Main : international relations, non-fiction, US politics, war
215 x 137 mm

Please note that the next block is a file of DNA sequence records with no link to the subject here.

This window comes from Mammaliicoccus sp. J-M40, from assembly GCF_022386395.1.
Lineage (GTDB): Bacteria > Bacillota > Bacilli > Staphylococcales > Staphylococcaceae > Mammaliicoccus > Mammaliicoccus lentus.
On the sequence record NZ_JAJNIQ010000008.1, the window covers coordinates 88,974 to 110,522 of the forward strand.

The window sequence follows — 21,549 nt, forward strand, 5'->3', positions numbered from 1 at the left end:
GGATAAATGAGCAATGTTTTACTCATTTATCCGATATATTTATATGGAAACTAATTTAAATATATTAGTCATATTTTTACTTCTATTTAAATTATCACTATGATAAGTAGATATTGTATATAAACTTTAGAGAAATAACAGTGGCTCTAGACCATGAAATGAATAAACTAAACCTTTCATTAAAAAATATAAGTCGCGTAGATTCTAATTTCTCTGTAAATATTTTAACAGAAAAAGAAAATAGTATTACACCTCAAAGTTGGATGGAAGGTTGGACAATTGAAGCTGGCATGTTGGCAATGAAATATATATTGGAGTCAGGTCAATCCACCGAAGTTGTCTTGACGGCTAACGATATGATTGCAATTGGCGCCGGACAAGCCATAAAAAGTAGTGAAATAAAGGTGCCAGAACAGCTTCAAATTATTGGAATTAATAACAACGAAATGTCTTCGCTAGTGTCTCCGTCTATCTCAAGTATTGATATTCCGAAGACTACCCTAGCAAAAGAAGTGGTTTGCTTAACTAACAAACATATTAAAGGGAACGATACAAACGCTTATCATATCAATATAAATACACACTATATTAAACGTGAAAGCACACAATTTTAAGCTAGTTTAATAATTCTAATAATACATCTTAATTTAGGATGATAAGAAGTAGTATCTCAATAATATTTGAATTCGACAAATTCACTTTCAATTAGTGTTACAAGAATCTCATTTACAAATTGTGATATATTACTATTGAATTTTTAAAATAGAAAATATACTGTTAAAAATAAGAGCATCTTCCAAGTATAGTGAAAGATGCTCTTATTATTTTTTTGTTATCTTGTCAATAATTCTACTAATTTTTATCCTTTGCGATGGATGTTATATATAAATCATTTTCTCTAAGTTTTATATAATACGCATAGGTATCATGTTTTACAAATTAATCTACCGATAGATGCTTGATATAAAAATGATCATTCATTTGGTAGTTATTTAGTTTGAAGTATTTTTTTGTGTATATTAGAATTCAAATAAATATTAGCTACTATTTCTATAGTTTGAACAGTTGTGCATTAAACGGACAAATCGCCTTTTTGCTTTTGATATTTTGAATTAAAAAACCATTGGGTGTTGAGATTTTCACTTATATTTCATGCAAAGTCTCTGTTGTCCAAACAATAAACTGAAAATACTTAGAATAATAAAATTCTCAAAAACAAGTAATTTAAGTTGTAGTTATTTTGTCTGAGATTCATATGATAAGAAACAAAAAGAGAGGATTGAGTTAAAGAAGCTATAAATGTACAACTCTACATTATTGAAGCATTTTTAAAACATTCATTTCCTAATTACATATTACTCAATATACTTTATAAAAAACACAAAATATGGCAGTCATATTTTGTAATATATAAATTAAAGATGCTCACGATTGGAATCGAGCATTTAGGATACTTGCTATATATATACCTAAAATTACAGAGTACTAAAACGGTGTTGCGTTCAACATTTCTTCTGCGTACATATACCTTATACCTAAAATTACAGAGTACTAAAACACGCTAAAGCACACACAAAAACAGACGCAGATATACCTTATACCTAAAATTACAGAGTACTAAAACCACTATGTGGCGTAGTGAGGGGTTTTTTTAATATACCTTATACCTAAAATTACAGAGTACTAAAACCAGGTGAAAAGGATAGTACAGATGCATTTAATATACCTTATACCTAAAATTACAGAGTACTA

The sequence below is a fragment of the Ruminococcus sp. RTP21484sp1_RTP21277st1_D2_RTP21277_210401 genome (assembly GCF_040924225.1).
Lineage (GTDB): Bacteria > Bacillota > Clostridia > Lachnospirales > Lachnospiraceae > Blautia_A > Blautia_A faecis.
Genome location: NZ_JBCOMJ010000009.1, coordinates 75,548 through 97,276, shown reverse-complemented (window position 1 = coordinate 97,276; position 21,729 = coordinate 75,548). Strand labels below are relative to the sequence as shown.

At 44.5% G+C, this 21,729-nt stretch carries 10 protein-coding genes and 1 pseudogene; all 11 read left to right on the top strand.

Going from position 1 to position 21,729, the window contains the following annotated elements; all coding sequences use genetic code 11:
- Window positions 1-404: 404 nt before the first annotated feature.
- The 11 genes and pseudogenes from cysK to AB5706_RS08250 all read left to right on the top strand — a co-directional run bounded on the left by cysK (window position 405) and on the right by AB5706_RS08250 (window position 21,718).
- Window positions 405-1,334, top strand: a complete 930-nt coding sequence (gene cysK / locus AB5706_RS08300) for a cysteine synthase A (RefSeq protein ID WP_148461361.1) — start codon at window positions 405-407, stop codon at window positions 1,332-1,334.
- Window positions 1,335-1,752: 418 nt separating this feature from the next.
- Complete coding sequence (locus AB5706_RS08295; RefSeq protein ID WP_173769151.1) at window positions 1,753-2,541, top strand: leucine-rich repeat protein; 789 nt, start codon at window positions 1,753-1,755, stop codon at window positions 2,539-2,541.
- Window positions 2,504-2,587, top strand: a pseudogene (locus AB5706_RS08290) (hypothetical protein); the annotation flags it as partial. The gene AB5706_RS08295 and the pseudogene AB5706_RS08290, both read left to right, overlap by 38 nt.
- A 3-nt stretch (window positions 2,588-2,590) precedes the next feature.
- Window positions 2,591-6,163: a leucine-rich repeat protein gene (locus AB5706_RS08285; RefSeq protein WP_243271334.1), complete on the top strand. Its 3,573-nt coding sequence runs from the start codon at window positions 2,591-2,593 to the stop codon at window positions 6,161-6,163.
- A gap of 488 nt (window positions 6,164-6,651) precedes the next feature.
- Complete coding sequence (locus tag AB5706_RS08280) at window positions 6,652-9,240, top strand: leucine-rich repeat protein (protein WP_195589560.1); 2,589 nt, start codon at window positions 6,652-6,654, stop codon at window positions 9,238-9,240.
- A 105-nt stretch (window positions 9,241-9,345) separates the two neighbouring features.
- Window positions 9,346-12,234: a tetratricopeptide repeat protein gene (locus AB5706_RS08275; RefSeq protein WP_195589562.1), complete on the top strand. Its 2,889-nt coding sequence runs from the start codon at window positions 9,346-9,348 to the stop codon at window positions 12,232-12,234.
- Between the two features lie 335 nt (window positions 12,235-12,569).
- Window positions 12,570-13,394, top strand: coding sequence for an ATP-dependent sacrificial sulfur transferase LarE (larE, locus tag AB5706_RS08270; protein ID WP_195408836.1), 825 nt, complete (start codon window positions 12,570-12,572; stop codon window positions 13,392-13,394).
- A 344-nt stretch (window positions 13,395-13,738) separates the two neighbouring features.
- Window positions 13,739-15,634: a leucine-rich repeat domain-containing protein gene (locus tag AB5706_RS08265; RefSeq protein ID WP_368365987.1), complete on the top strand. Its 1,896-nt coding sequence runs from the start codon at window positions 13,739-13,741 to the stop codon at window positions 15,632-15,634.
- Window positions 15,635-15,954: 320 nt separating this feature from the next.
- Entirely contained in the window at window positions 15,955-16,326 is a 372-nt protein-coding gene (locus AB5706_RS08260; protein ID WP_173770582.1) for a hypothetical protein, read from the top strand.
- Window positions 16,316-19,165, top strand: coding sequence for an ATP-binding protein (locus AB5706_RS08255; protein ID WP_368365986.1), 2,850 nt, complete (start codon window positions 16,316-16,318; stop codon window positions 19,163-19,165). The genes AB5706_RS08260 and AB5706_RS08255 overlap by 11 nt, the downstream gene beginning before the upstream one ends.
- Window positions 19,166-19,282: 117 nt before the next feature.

Zillah Eisenstein grew up against the background of the civil rights movement in the USA. The daughter of communist, atheist, Jewish parents, her worldview has been shaped by this unusual background of politics. She writes: I have never known God as an explanation for what people do, or for what happens to them. I was brought up to believe in people: that people make the world through their struggle and pain. Her questioning attitude results in a book that is thoughtful, sometimes complex, but never complacent. She asks why it is that Bush can speak of good and evil in biblical terms, see no moral ambiguity in dropping bombs on Iraq, and yet be regarded as the leader of a secular state, while on the other hand Islamic leaders are defined as religious fanatics. Her analyses of colonisation and of how the West is defined are illuminating. She brings to it skepticism about the language of racism and whiteness, of slavery and how this is both racialised and sexualised in the US context. Eisenstein examines the effect of September 11, the appropriations of Afghan women and the variety of feminist responses. Her vision for the future includes a theory of anti-racist feminism, and polyversal feminisms which take account of location and situatedness in terms of language, culture, class and a host of other defining identities. This book is timely in its trenchant critique of globalisation and US unilateralism. Her take, as a US citizen, on US imperial irresponsibility is refreshing.
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